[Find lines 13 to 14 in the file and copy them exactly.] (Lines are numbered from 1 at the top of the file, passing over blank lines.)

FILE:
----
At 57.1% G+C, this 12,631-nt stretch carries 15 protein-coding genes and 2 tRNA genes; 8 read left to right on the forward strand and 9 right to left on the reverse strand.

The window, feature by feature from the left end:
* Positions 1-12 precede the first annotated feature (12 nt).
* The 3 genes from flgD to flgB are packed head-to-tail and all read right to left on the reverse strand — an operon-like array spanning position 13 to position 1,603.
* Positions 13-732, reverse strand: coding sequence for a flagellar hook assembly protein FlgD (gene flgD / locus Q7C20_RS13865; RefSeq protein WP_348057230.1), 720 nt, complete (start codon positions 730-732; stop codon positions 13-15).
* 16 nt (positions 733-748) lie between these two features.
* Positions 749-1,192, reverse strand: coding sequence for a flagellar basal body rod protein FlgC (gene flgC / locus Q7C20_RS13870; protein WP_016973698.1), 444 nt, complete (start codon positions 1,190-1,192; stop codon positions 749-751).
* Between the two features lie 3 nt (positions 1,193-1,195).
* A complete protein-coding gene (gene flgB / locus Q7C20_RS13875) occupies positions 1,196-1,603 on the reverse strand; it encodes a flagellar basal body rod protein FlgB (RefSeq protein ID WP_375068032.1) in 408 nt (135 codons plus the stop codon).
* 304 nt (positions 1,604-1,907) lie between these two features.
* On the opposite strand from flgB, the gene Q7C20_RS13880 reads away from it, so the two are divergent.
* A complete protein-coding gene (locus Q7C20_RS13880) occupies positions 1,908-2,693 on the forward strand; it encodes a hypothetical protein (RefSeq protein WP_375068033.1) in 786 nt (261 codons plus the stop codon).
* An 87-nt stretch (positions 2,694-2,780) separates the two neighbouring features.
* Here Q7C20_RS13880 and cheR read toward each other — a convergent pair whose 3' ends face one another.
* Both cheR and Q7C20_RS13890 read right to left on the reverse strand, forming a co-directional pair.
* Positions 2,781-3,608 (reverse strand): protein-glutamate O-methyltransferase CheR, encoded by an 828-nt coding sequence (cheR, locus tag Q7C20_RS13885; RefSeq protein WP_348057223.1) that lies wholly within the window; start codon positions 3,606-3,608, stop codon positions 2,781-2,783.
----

* An 87-nt stretch (positions 2,694-2,780) separates the two neighbouring features.
* Here Q7C20_RS13880 and cheR read toward each other — a convergent pair whose 3' ends face one another.